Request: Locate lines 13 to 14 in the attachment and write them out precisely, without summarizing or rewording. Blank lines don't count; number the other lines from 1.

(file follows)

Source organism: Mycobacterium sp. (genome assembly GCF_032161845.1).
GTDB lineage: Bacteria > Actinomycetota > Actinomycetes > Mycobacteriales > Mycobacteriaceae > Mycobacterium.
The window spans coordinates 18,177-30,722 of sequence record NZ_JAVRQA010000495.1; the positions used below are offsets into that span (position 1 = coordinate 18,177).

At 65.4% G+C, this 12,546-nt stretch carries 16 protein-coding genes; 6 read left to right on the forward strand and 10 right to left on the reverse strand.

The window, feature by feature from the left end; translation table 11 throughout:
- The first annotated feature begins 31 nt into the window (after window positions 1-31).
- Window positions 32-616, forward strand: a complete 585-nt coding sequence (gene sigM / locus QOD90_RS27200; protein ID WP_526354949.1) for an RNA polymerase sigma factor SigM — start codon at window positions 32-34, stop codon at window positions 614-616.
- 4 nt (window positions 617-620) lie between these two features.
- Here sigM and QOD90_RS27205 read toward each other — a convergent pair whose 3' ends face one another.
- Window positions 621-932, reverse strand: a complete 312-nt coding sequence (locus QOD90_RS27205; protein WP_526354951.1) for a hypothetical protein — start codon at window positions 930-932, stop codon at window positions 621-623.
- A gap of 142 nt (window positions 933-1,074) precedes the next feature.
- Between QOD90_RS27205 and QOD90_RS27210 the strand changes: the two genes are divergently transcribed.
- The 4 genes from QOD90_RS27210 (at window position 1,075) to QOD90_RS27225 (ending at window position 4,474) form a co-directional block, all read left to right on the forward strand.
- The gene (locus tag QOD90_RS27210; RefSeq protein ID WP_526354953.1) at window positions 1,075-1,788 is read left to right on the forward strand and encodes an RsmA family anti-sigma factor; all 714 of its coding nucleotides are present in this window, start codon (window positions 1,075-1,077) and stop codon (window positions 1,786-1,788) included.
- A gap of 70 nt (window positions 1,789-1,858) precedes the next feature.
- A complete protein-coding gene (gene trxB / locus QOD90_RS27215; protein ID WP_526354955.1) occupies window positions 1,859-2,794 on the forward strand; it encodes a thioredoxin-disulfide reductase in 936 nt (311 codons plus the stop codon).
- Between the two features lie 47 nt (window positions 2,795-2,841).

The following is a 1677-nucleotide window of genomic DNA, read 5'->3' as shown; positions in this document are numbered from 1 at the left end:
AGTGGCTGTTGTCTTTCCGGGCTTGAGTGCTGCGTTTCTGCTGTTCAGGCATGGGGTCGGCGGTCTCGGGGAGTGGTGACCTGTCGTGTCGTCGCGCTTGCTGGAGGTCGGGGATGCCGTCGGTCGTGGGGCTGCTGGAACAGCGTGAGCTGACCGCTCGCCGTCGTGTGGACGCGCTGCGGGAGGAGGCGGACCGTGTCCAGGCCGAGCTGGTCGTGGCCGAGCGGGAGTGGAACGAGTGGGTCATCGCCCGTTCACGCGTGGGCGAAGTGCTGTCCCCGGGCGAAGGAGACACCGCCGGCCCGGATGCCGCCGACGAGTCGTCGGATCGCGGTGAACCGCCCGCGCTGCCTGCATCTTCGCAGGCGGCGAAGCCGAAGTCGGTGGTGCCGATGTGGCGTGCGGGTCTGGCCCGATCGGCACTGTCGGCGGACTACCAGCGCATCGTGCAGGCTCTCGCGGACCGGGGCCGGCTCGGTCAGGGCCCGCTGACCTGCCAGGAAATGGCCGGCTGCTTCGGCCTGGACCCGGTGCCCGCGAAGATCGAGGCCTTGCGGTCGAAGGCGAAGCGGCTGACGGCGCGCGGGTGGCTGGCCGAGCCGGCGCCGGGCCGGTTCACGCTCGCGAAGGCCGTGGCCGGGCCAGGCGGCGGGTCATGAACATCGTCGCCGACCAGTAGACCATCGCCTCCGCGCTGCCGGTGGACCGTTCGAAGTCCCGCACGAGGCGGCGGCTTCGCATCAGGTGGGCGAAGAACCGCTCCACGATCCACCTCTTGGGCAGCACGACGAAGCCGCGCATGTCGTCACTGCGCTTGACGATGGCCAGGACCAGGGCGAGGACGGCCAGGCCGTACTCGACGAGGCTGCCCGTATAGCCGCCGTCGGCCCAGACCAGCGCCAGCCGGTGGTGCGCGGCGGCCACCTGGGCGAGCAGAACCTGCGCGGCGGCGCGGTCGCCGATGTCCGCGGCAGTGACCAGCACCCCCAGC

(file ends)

- The 4 genes from QOD90_RS27210 (at window position 1,075) to QOD90_RS27225 (ending at window position 4,474) form a co-directional block, all read left to right on the forward strand.
- The gene (locus tag QOD90_RS27210; RefSeq protein ID WP_526354953.1) at window positions 1,075-1,788 is read left to right on the forward strand and encodes an RsmA family anti-sigma factor; all 714 of its coding nucleotides are present in this window, start codon (window positions 1,075-1,077) and stop codon (window positions 1,786-1,788) included.